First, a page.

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What Are Webhooks and How to Hook Them up in Your Applicationby@terraapi
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What Are Webhooks and How to Hook Them up in Your Application

by Terra APIAugust 21st, 2022
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A simple webhook is a way of knowing when an event has happened in the world of REST APIs. Instead of asking a server if there is the data you’re looking for, webhooks are a better way to get the data. You open an endpoint on your server and create a “subscription” with the server you”re trying to get data from. Once the server accepts the request, it would start sending data to the “Subscription’s” you made whenever it is available. If you use webhook, Terra will tell you when requests are made when they are done, when reviews are done.
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Imagine you went fishing with a giant net. You cast it and pull it back up. Nothing. This is not a very fun way of fishing because you are committing so much manpower and energy to something while not knowing if the method would return any results. Instead, if you used a line with a fishing hook, you can just leave the hook in the waters without you putting much effort into it. This way, as soon as a fish bites, you know instantly and you reel it in.


Similarly in the world of REST APIs, webhooks are saviors in knowing when an event has happened. Imagine you continuously asking a server if there is the data you’re looking for. This consumes so much energy and resources on your side (and the server’s side) for no reason since you aren’t getting what you want 99% of the time. Instead, a better implementation would be opening an endpoint to accept data to which the server will send the data to whenever it’s available.


Definitions

Webhooks are actually very simple from the top-level perspective. You open an endpoint on your server and create a “subscription” with the server you’re trying to get data from. Once the server accepts the request, it would start sending data for the “subscription” you made whenever it’s available.



Webhooks Setup

The server you are allowing webhook requests from would typically use some sort of security system to make sure the events you receive on that endpoint were indeed from them. Everyone does this differently, it could be in the form of a secret encoded hash from the payload, or maybe only whitelisted IPs can send to the webhook.



Usage

Let’s set up a quick server and see how webhook works. To do this, I would need to:

  • Set up a local server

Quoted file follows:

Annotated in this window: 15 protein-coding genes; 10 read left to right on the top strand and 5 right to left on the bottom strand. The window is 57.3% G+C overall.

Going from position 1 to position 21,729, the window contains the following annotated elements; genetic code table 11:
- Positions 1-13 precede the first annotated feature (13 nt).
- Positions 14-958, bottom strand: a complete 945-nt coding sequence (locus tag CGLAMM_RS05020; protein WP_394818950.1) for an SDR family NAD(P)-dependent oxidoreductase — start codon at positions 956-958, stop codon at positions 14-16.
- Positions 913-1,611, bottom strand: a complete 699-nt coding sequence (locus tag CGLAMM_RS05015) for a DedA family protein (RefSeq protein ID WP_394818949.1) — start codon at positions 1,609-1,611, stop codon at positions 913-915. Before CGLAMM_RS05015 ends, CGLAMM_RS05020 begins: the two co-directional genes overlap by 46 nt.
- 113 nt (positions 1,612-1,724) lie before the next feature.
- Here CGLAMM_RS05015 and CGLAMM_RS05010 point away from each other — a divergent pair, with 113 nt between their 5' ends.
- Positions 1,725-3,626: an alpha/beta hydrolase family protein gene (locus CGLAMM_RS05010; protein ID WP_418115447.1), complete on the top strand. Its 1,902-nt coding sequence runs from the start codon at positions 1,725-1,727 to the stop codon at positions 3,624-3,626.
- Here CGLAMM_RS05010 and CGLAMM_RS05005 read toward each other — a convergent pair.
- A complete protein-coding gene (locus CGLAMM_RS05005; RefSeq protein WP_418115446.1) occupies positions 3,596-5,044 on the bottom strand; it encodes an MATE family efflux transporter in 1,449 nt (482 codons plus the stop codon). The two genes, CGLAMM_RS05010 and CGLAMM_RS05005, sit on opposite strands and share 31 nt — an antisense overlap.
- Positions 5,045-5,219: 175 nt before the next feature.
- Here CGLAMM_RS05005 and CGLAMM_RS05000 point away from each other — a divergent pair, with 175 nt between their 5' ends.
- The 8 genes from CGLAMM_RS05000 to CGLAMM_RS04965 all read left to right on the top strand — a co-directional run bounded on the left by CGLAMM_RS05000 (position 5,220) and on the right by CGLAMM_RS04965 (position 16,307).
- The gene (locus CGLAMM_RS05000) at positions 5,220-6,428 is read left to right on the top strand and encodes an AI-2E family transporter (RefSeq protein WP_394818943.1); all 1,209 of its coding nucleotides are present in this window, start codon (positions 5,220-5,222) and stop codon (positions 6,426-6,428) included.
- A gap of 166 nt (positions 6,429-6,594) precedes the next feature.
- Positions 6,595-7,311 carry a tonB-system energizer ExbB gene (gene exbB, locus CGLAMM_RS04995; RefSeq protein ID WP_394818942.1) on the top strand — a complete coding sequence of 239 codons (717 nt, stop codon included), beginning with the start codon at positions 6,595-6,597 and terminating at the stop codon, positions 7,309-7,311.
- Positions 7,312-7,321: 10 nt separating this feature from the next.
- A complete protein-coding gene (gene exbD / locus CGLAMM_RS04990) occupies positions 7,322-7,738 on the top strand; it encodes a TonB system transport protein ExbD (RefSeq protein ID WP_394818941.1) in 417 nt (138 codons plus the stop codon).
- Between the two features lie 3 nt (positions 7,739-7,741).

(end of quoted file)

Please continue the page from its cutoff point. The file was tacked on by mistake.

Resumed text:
• Expose an endpoint to accept data from a POST request.


To set up the simple server, I will be using Flask in python.


This is it… That’s all you need! This simply starts a server locally using the 8080 port. Ideally, you would want something more complicated than this for a server but this will do for now to test webhooks.


Next, we need to create a route for the server to send data to. Right now, all we do is print the data sent to the endpoint: [http://localhost:8080/terra/data](http://localhost:8080/terra/data.) . In practice, you would take this data and process it in a way that’s useful for you.


Now, if I start the server, (i.e running the whole file), I would have an endpoint [http://localhost:8080/terra/data](http://localhost:8080/terra/data.) exposed and ready to accept “POST” requests from anyone (who is using the same network as I am, because this server only runs locally on my computer right now).


As you see, we do not ping the server whenever we want to see if there’s new data, but rather we wait for the server to send us data to this endpoint. This is the webhook.


We can simulate a post request to this endpoint as if the server has new data to send to this webhook:


On the server logs when this is executed:


The function assigned to the endpoint executed and printed the payload.


Hook it up

It’s time… if you are running a backend server, you should definitely start looking for possible ways webhooks can be used to remove polling.


Other than Terra, many APIs out there actually provide ways to get data through webhook:

  • If you use GitHub, they have a service to tell you when pull requests are made, when reviews are done, when pull requests are closed, etc.
  • If you use Stripe as a payment method, they send you a webhook when someone pays.
  • Youtube also allows you to subscribe to webhooks where you are told when for example a new video is uploaded by a certain YouTuber or when the video’s title has been updated.


Next time you see an API allowing Webhook integration, don’t skip on it! It may save you a lot of time and resources.


Also published here.